Книга: C# 2008 Programmer

Generic Methods

Generic Methods

In addition to generic classes and interfaces, you can also define generic methods. Consider the following class definition and the method contained within it:

public class SomeClass {
 public void DoSomething<T>(T t) {}

Here, DoSomething() is a generic method. To use a generic method, you need to provide the type when calling it:

SomeClass sc = new SomeClass();

The C# compiler, however, is smart enough to deduce the type based on the argument passed into the method, so the following statement automatically infers T to be of type String:

sc.DoSomething("This is a string"); //---T is String---

This feature is known as generic type inference.

You can also define a constraint for the generic type in a method, like this:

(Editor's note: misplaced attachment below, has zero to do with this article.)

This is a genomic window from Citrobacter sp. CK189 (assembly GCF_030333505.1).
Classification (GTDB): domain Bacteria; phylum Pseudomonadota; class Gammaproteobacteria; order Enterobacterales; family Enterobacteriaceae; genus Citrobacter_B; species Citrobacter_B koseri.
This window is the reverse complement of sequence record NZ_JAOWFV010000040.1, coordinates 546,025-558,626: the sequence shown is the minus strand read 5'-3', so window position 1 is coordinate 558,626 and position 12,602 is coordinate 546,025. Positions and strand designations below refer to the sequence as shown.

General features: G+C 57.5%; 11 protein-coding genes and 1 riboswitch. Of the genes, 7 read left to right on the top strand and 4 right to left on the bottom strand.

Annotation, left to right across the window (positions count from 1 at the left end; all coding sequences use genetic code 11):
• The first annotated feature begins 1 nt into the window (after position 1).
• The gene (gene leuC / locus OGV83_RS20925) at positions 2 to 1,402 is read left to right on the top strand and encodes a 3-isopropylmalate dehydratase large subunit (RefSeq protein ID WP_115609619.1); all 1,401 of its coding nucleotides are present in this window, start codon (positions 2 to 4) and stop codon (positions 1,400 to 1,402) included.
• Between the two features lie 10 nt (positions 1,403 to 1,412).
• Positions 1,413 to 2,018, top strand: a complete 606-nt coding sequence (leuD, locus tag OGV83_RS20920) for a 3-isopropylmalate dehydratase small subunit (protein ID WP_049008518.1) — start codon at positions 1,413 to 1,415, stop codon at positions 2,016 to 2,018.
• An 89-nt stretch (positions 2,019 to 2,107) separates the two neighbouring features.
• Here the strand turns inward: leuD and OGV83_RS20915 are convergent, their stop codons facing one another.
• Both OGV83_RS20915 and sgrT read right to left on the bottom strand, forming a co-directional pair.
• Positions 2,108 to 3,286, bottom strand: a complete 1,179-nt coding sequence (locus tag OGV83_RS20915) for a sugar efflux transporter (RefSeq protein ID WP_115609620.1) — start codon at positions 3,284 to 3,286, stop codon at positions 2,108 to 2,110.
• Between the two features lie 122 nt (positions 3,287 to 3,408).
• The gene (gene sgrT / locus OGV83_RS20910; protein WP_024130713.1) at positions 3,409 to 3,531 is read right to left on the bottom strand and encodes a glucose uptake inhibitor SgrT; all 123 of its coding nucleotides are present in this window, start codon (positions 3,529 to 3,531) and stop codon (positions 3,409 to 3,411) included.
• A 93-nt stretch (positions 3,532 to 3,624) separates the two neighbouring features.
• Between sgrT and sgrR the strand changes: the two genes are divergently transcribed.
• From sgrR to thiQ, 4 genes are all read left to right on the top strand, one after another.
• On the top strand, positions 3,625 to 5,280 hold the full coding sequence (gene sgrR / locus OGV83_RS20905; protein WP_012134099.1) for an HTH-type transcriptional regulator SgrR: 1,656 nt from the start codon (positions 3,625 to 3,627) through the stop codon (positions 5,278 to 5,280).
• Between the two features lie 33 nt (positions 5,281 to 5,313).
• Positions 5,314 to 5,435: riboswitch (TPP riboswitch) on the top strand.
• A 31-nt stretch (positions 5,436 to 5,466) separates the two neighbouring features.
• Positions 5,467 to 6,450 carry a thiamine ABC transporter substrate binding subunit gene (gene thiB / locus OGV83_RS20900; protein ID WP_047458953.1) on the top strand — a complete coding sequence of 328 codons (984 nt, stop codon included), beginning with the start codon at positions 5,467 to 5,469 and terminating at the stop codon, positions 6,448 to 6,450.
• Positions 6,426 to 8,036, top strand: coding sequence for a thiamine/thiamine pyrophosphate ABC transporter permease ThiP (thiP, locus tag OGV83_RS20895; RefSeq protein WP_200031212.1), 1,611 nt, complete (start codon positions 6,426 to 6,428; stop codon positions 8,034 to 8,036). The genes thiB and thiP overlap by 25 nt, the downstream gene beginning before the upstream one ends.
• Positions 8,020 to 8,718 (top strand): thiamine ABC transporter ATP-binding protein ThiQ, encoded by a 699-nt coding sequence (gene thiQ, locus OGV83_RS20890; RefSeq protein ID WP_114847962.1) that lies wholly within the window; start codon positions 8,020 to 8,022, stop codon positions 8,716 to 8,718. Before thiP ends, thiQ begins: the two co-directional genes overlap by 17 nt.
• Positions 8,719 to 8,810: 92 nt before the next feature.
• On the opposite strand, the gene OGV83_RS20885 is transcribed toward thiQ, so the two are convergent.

public class SomeClass {
 public void DoSomething<T>(T t) where T : IComparable<T> {

If you need the generic type to be applicable to the entire class, define the type T at the class level:

public class SomeClass<T> where T : IComparable<T> {

 public void DoSomething(T t) { }


In this case, you specify the type during the instantiation of SomeClass:

SomeClass<int> sc = new SomeClass<int>();

You can also use generics on static methods, in addition to instance methods as just described. For example, the earlier DoSomething() method can be modified to become a static method:

public class SomeClass {
 public static void DoSomething<T>(T t)
  where T : IComparable<T> {}

To call this static generic method, you can either explicitly specify the type or use generic type inference:


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